As of Q1 2021, vaccines have started to reduce hospitalisations in numerous countries, but global variations in vaccine manufacturing, distribution, procurement and adoption ensure that 2021 will be a year of patchwork ‘new normals’ worldwide. New, more infectious and potentially more robust variants may render COVID-19 endemic, further fragmenting governments’ response. Despite the prominence of the pandemic, other issues (such as Brexit and data protection) have also been notable within searches.

In short: the need for timely, quality and relevant information, available wherever subscribers need it, is likely to remain high throughout 2021 and beyond.

Here we highlight some virus and non-virus-related themes we anticipate will trend in 2021.

  • Brexit. December 2020’s Trade and Cooperation Agreement between the United Kingdom and European Union leaves key issues unresolved. What level of equivalence for financial services will the United Kingdom seek and obtain? Will the European Union deem the UK data protection regime adequate?
  • Data protection. GDPR-inspired legislation will continue to proliferate globally, while it is hoped that the United States and the European Union will agree a new regime for cross-border data transfers in the wake of Schrems II. The revised EU ePrivacy directive will be subject to additional changes during negotiations with the European Parliament.
  • M&A/private equity. Cheap credit, unspent capital, COVID-19 opportunities and rising equity prices in some sectors continue to drive acquisition and sale activity and deal strategies such as alternative financing, co-bidding, increased transaction insurance, and private equity funds outbidding strategic bidders.
  • Anti-corruption regulation. Investigation and enforcement activity is likely to increase as businesses start to re-open, especially in sectors negatively impacted by, or leading the response to, the COVID-19 pandemic, such as life sciences and pharmaceuticals.
  • Intellectual property. The pandemic has caused politicians to circumvent or question pharmaceutical IP rights, adding to calls for non-exclusionary approaches to protect investment in other ‘public good’ sectors, such as renewable energy tech. Counterfeit medical products, protecting consumer data/trade secrets and cost-effective IP protection measures are likely to remain hot topics.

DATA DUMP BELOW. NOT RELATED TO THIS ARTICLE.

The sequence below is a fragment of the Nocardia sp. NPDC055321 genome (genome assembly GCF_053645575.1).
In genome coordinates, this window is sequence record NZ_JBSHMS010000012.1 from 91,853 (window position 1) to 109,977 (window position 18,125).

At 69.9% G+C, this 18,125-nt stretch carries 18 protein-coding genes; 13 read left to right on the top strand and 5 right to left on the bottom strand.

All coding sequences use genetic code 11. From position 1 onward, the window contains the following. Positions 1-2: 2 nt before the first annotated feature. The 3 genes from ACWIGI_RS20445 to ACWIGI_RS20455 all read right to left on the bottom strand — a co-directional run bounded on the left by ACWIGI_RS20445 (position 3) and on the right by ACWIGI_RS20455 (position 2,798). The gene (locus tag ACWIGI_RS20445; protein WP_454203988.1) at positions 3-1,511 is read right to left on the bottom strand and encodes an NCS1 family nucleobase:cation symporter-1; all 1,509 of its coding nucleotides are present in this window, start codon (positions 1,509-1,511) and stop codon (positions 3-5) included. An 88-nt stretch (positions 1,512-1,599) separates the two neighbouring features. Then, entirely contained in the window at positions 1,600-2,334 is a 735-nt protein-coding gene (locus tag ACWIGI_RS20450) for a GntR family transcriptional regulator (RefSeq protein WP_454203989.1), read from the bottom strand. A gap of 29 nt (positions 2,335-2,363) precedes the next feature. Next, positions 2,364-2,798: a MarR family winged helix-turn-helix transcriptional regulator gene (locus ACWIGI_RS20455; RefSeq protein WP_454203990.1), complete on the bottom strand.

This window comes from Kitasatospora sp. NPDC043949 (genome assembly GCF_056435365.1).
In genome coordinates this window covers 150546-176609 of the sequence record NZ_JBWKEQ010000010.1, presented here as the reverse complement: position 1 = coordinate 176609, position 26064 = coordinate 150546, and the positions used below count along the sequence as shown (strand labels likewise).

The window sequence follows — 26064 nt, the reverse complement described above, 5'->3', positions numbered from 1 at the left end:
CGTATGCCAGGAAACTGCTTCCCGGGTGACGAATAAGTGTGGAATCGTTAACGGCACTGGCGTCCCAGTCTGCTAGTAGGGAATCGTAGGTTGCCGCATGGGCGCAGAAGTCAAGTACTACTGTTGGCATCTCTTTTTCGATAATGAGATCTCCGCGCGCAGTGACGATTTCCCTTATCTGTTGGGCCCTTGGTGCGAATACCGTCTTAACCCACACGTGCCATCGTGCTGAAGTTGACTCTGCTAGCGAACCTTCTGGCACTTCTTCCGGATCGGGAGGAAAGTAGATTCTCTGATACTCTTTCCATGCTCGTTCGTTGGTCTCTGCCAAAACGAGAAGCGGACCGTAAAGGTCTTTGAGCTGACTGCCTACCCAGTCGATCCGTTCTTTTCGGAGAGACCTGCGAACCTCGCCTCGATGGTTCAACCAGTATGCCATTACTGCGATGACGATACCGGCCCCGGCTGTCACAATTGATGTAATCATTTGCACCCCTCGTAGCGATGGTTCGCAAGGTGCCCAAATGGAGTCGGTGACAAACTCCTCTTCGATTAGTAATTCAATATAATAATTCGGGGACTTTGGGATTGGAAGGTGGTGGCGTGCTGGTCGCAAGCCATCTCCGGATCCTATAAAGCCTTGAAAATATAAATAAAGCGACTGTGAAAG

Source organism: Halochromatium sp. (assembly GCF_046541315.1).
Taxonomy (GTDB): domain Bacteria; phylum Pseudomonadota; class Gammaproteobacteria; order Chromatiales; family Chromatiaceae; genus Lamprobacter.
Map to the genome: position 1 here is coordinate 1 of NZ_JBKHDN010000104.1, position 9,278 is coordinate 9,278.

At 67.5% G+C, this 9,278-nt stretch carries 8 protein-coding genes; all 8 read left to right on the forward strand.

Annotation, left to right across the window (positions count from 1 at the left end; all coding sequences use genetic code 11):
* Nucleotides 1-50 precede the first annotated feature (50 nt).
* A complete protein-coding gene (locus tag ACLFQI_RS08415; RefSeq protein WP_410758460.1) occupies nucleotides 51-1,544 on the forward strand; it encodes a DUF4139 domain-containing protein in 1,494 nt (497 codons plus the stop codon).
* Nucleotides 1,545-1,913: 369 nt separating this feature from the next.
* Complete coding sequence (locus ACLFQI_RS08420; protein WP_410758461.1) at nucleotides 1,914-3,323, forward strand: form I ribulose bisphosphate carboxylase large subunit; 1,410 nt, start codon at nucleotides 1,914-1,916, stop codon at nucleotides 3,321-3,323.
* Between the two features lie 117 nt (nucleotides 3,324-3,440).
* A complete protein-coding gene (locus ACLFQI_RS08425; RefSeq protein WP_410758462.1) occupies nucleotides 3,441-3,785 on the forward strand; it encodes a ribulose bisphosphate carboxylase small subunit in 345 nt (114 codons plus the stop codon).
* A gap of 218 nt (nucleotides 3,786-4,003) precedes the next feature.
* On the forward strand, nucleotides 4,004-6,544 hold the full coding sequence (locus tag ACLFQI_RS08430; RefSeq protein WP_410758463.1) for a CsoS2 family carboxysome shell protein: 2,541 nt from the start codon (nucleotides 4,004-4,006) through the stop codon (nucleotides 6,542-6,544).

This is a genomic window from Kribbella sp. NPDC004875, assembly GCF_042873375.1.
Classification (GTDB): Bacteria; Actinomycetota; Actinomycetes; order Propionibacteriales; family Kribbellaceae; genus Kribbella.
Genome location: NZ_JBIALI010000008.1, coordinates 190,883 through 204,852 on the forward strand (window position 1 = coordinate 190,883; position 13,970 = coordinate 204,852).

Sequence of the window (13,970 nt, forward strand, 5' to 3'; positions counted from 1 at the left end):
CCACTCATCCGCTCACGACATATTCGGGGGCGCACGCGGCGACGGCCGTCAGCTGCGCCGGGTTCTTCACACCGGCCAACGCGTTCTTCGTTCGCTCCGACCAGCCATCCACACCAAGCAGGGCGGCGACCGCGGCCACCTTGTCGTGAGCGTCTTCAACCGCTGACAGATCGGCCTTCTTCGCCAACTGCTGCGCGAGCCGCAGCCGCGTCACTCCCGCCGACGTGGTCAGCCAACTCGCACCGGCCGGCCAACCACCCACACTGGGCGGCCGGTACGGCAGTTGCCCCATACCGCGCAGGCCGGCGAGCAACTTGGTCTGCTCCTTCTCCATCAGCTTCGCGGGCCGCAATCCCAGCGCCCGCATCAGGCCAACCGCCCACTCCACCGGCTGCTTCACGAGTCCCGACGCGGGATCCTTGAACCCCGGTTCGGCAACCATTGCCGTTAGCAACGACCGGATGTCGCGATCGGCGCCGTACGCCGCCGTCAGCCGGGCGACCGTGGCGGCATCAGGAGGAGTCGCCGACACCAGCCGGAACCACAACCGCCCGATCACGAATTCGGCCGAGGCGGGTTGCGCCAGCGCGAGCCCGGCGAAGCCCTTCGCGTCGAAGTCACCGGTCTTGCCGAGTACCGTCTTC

• Restructuring and insolvency. Governments worldwide rushed to adjust their restructuring and insolvency legislation to deal with COVID-19. It will be interesting to monitor feedback from practitioners, including those facing additional complexities such as the Brexit ’no deal’ in respect of cross-border restructuring and insolvency, and the other possible paths to mutual recognition of judgments (such as the Rome I Regulation, the Hague Convention 2005 or the UNCITRAL Model Law on Cross-Border Insolvency).
  • Labour and employment. As economies re-open, employers will need to consider employment, health and safety, tax and data privacy issues, including the risk of indirect discrimination against unvaccinated workers. Other issues likely to attract attention include the status and rights of those working in the gig economy; the need for up-to-date diversity training to minimise #MeToo issues and resultant liabilities; and gender pay gap monitoring and reporting (supporting the United Nations’ Sustainable Development Goals).
  • Merger control. Will the increased use of electronic filings and virtual hearings in certain jurisdictions under COVID-19 continue? To what extent will an increased focus on deals critical to public health persist? Where will the balance between competition, foreign investment, protectionist and industrial policy concerns be struck? To what extent will digital innovation and environmental concerns impact transaction reviews?
  • Sector innovation. How will the patchwork of national and international regulatory regimes develop to support rapidly evolving technologies such as fintech? What will be the commercial and legal output of the various regulatory sandboxes for fintech start-ups, and will the sandbox model be further adopted in other jurisdictions and sectors? What are the prospects for international agreements such the United Kingdom’s fintech bridges and other cooperation agreements with Hong Kong, Singapore, China, South Korea, Australia, the United States, Canada and Japan?
  • Dispute resolution. Many government-backed pandemic relief programmes are set to expire in early 2021, adding to existing financing, supply chain, workplace and compliance headaches occasioned by COVID-19. The number of disputes may well increase this year, arising from such areas as consumer protection, employment and pensions, export restrictions, insolvency, IT, M&A, and state support. There may be growth in online mediation, developments in the use of force majeure and analogous ideas in contracts, and forum shopping reflecting how much various forums remained operational under COVID-19.

Could you become the thought leader on one of the legal topics mentioned above? Speak to us today for more information on how your expertise could be leveraged in front of our targeted legal audience.